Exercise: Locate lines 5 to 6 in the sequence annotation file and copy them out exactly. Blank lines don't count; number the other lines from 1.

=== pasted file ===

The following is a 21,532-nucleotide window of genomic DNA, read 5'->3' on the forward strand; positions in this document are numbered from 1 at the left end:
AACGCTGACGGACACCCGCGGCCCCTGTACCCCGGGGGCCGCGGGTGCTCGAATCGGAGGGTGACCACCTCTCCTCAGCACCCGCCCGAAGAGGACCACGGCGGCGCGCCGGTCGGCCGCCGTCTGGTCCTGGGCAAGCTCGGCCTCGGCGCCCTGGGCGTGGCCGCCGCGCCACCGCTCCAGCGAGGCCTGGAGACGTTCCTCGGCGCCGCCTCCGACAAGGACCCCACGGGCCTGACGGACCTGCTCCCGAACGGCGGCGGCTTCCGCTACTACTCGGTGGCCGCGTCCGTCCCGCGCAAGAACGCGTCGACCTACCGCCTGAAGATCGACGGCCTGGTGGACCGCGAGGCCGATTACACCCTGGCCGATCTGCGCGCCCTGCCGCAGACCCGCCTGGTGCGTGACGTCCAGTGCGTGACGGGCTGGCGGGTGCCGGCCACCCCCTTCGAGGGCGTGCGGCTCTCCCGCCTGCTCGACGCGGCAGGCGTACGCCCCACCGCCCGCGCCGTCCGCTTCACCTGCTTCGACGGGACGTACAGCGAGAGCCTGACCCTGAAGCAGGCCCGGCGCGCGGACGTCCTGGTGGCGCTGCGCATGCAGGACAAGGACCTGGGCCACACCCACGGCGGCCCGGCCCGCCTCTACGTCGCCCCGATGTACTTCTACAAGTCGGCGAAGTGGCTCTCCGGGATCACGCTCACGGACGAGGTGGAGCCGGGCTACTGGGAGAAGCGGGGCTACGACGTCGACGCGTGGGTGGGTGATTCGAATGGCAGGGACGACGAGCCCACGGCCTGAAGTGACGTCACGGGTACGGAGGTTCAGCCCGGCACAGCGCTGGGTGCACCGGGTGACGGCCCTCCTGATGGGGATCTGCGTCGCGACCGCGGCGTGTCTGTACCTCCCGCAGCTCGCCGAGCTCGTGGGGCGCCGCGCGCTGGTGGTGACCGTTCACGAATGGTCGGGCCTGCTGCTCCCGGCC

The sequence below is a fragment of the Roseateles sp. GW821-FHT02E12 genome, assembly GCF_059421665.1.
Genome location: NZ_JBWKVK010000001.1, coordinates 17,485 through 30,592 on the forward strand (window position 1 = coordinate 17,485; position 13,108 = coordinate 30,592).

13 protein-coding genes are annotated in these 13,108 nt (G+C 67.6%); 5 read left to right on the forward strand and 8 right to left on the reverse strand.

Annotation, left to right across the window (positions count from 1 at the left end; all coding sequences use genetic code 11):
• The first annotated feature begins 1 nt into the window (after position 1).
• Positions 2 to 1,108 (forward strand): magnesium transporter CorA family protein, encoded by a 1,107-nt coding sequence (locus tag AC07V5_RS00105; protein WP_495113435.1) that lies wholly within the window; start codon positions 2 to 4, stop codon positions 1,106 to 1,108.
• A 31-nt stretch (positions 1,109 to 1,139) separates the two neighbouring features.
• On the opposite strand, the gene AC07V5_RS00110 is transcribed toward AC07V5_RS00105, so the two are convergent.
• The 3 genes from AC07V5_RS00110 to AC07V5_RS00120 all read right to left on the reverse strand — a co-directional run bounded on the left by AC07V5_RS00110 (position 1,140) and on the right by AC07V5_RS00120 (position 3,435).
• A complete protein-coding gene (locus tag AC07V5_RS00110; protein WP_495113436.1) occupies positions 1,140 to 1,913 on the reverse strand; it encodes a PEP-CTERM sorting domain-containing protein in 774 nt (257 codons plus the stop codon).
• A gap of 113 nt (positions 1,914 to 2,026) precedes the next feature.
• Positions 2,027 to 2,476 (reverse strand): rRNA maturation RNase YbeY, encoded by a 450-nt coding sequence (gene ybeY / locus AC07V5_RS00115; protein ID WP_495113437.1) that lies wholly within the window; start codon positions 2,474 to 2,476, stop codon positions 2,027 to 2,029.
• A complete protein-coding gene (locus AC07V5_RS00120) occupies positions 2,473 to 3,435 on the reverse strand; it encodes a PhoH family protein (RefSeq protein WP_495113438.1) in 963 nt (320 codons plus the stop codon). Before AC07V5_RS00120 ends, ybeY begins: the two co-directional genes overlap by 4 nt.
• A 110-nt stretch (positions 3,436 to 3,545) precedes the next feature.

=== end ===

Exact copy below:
13 protein-coding genes are annotated in these 13,108 nt (G+C 67.6%); 5 read left to right on the forward strand and 8 right to left on the reverse strand.

Annotation, left to right across the window (positions count from 1 at the left end; all coding sequences use genetic code 11):